Icahn: Lionsgate Could Face Bankruptcy11 Jun, 2010 By: Erik Gruenwedel
Carl Icahn’s hostile attempt to acquire control of Lionsgate took an ominous turn June 11 when the dissident shareholder hinted the Santa Monica, Calif.-based mini-major could face bankruptcy.
New York-based Icahn, who has a history of exerting pressure and rhetoric on companies he has a stake in, has extended until June 16 a $7 per share tender offer for all outstanding Lionsgate common shares. Analyst David Miller with Caris & Co. in Los Angeles has stated that a fair price for Lionsgate is around $9 per share.
In a scathing open letter to the board, Icahn said the combination of 4% common shares already tendered, his 19% stake and the possible commitment of shares from a prominent third party could trigger a credit default to bondholders on more than $472 million in debt.
Without securing additional funding or convincing bondholders to forgo the defaults, Icahn said Lionsgate could face “voluntary bankruptcy.” In the letter, Icahn said he believes shareholder Mark Cuban, who owns 5.4% stake in the studio, will tender his shares.
“As one of the largest — and, I believe, soon to be the largest — shareholder of Lionsgate, I am extremely concerned about this possible eventuality and I would imagine that other shareholders are similarly afraid of having their equity wiped out,” Icahn wrote.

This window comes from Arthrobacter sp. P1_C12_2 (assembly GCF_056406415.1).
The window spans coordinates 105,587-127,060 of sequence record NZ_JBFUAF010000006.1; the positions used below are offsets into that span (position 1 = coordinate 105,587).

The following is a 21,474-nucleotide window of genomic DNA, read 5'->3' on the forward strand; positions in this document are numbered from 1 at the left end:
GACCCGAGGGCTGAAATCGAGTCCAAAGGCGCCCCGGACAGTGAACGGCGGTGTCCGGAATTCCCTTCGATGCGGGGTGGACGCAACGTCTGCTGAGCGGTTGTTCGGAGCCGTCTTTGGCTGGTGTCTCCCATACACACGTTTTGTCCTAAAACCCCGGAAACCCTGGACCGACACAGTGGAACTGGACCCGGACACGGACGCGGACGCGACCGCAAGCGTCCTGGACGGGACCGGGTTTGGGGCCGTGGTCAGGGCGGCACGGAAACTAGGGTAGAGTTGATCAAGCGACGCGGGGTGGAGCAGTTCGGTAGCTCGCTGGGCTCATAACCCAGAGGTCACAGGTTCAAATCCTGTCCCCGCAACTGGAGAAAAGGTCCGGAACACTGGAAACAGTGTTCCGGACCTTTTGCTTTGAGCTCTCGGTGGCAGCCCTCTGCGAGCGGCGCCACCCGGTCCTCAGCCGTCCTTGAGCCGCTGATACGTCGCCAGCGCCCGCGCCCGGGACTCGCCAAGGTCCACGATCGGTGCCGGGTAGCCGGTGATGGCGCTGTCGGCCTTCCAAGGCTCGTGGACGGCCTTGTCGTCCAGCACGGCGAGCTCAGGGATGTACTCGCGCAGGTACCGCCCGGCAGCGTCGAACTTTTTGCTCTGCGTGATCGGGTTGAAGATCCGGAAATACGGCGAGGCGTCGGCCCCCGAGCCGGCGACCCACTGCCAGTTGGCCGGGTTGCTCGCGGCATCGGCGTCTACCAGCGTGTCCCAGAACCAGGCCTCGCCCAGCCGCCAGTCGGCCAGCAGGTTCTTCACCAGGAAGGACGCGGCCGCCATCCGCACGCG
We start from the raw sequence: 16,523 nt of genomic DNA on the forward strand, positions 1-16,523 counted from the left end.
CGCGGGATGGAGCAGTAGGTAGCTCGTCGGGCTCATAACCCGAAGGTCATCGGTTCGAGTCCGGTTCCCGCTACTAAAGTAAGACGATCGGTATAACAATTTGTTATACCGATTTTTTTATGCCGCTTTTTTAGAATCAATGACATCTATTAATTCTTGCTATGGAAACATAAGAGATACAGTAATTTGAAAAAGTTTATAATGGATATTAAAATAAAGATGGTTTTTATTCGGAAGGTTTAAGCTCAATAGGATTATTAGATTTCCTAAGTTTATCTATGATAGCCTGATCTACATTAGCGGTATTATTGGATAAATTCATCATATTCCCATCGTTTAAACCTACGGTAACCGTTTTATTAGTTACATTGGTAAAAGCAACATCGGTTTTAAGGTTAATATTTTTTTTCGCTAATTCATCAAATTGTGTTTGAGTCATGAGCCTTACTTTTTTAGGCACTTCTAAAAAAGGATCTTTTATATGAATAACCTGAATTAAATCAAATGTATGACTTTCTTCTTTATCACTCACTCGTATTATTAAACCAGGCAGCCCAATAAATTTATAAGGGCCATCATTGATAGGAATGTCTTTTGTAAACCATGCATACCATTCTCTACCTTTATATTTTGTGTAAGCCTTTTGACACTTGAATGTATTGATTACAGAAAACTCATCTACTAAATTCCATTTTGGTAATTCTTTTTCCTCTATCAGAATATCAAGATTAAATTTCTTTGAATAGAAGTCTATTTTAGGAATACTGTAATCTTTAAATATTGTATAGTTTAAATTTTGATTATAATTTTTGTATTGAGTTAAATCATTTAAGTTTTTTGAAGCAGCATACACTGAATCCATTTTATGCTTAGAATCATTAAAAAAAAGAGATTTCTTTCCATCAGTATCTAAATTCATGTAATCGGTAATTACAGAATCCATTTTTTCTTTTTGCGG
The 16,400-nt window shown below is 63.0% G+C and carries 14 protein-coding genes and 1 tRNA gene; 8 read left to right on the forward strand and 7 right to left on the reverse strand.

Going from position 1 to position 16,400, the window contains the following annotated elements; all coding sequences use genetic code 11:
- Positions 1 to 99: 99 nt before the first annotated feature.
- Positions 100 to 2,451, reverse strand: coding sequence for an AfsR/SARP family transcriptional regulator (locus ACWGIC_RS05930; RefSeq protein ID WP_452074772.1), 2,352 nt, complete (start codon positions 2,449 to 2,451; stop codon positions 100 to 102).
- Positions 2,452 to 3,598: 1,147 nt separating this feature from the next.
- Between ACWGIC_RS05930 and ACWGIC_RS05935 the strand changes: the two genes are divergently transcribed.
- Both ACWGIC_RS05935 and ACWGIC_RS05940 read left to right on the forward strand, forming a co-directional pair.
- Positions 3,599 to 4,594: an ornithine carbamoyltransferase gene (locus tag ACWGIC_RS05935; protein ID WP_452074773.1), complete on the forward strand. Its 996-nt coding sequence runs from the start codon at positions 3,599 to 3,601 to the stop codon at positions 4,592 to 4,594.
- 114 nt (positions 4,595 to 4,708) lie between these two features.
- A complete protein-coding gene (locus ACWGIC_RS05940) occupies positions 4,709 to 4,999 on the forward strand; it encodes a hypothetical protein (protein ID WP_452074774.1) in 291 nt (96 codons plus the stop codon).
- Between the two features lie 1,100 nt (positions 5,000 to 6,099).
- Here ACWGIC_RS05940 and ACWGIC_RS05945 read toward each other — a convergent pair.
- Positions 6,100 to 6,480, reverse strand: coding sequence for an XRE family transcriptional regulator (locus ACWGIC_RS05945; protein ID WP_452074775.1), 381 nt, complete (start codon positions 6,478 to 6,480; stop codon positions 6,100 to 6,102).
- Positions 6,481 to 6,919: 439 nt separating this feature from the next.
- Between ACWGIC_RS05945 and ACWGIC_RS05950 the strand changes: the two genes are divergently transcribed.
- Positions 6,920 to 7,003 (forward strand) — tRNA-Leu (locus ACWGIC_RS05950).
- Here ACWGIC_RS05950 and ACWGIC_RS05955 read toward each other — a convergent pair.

The shareholder said he has offered a bridge facility to circumvent the defaults with no response from Lionsgate management.
“Rest assured that if our shares are devalued as a result of your inattention to this matter, we will seek to hold you personally responsible to the maximum extent permitted under applicable law,” Icahn wrote.
The shareholder reiterated his displeasure with Lionsgate shares declining 50% in value over the past five years while general and administrative costs, which include salaries and compensation, increased from $70 million in 2006 to $180 million this year — $50 million directly toward senior management, he said.
Icahn claims overspending by senior management is “the stuff of legend,” underscored by the board recently allocating an additional $16 million into a trust for senior management in the event of a change of control of the company, according to the investor.
“How has the board held this management team accountable for presiding over a period during which the company's share price has been cut in half? By lavishing them with exorbitant salaries, bonuses, options, perquisites and golden parachutes!,” Icahn wrote.
Lionsgate, in a statement, responded that it is in discussions with bondholders seeking a waiver or amendment to its credit facilities in order to prevent a default should the situation arise.
"This will resolve an issue that Mr. Icahn is trying to create," Lionsgate said, adding it has never received details of the proposed bridge financing Icahn referred to.
Lionsgate June 1 reported a net loss of $19.5 million for the fiscal year (ended March 31), compared with a net loss of $178.5 million during the prior-year period. Its shares closed down 2 cents to $6.97 per share.